What seemed like an end of the year bomb was actually an M80 in disguise.
In an article from Video Business, it had been reported over Christmas that the heretofore unbreakable Advanced Access Content System (AACS), the encryption method for HD-DVD and Blu-ray really wasn't uncrackable after all.
Apparently a Hacker named Muslix64 wrote "a Java-based command-line utility for Windows called BackupHDDVD that allowed him to move unencrypted files containing Full Metal Jacket, Van Helsing, Lara Croft: Tomb Raider and a handful of other movies to his hard drive."
Once the source code was released, everyone began to speculate how the studios might react, however, it turns out that the studios don't have as much reason for concern as previously thought.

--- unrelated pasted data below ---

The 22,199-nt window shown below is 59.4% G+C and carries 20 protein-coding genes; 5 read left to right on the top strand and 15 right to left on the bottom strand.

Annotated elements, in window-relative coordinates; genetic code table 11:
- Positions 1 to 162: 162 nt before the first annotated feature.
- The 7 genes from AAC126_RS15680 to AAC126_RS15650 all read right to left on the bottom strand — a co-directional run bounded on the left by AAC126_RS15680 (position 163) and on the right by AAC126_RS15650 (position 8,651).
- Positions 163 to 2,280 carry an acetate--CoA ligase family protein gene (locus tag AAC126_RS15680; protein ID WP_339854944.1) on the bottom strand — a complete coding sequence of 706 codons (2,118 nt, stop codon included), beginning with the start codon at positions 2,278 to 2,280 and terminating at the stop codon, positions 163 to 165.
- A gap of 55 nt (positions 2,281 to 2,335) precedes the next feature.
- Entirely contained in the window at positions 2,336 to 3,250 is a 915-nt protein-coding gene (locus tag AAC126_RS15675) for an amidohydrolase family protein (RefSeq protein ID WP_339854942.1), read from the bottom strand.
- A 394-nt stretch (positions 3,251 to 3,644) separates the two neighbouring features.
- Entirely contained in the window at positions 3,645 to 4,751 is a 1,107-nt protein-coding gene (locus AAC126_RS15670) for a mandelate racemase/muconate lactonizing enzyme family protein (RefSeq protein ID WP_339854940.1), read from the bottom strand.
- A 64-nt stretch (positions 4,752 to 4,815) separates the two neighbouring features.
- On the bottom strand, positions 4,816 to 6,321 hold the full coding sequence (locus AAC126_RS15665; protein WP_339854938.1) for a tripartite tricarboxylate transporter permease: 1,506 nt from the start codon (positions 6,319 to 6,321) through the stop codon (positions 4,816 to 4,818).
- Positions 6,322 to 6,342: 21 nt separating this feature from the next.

First off, the AACS "wasn't really cracked." Secondly, "the compromise of a handful of titles now, while the number of discs and players in the market is still insignificant, provides a low-cost, low-risk opportunity to test how well AACS can respond to being compromised."
It seems that "Muslix64 was using the USB-enabled HD DVD add-on for his Xbox 360 to view HD DVD discs on his PC, using Cyberlink's PowerDVD player software."
Utilizing BackupHDDVD, "he/she was apparently able to retrieve the title-specific decryption keys from the player memory during playback and then feed them into his/her own decryption procedure as outlined in the public documents available on the AACS Licensing Authority Web site."
But the keys were still encrypted so it remains to be scene what sort of real world effect this will have.
Dont't forget to also check out: Full Metal Jacket